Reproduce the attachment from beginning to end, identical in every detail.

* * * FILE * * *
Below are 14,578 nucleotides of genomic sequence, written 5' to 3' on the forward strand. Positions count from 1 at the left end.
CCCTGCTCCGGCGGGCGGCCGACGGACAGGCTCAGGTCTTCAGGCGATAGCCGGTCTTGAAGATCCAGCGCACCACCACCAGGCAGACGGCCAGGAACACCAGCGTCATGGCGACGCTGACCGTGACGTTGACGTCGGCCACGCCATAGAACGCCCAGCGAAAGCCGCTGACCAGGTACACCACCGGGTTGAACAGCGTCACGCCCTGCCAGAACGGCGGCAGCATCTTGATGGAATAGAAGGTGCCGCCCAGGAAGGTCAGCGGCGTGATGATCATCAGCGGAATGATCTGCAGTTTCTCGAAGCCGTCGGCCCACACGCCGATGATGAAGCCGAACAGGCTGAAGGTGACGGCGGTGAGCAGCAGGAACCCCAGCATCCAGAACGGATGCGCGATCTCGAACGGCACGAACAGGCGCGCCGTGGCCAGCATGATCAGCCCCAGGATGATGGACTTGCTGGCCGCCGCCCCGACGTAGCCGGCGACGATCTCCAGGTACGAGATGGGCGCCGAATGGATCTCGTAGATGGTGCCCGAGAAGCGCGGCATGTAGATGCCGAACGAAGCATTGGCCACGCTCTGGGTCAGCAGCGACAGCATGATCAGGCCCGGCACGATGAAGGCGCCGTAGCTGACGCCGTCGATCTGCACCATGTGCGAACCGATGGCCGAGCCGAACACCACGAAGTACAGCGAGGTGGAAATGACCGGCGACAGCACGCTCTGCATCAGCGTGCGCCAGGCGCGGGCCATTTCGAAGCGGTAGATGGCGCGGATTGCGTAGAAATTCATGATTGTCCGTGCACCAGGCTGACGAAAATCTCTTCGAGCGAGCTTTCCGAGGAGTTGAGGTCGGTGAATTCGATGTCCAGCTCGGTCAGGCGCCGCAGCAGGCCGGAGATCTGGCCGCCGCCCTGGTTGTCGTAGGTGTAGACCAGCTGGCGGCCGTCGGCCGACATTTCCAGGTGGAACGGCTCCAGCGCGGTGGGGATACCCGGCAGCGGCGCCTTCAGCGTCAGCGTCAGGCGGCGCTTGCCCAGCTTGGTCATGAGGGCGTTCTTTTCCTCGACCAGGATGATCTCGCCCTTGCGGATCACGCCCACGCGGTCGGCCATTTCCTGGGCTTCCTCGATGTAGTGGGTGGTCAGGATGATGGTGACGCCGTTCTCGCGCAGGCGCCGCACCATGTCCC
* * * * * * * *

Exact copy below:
Below are 14,578 nucleotides of genomic sequence, written 5' to 3' on the forward strand. Positions count from 1 at the left end.
CCCTGCTCCGGCGGGCGGCCGACGGACAGGCTCAGGTCTTCAGGCGATAGCCGGTCTTGAAGATCCAGCGCACCACCACCAGGCAGACGGCCAGGAACACCAGCGTCATGGCGACGCTGACCGTGACGTTGACGTCGGCCACGCCATAGAACGCCCAGCGAAAGCCGCTGACCAGGTACACCACCGGGTTGAACAGCGTCACGCCCTGCCAGAACGGCGGCAGCATCTTGATGGAATAGAAGGTGCCGCCCAGGAAGGTCAGCGGCGTGATGATCATCAGCGGAATGATCTGCAGTTTCTCGAAGCCGTCGGCCCACACGCCGATGATGAAGCCGAACAGGCTGAAGGTGACGGCGGTGAGCAGCAGGAACCCCAGCATCCAGAACGGATGCGCGATCTCGAACGGCACGAACAGGCGCGCCGTGGCCAGCATGATCAGCCCCAGGATGATGGACTTGCTGGCCGCCGCCCCGACGTAGCCGGCGACGATCTCCAGGTACGAGATGGGCGCCGAATGGATCTCGTAGATGGTGCCCGAGAAGCGCGGCATGTAGATGCCGAACGAAGCATTGGCCACGCTCTGGGTCAGCAGCGACAGCATGATCAGGCCCGGCACGATGAAGGCGCCGTAGCTGACGCCGTCGATCTGCACCATGTGCGAACCGATGGCCGAGCCGAACACCACGAAGTACAGCGAGGTGGAAATGACCGGCGACAGCACGCTCTGCATCAGCGTGCGCCAGGCGCGGGCCATTTCGAAGCGGTAGATGGCGCGGATTGCGTAGAAATTCATGATTGTCCGTGCACCAGGCTGACGAAAATCTCTTCGAGCGAGCTTTCCGAGGAGTTGAGGTCGGTGAATTCGATGTCCAGCTCGGTCAGGCGCCGCAGCAGGCCGGAGATCTGGCCGCCGCCCTGGTTGTCGTAGGTGTAGACCAGCTGGCGGCCGTCGGCCGACATTTCCAGGTGGAACGGCTCCAGCGCGGTGGGGATACCCGGCAGCGGCGCCTTCAGCGTCAGCGTCAGGCGGCGCTTGCCCAGCTTGGTCATGAGGGCGTTCTTTTCCTCGACCAGGATGATCTCGCCCTTGCGGATCACGCCCACGCGGTCGGCCATTTCCTGGGCTTCCTCGATGTAGTGGGTGGTCAGGATGATGGTGACGCCGTTCTCGCGCAGGCGCCGCACCATGTCCC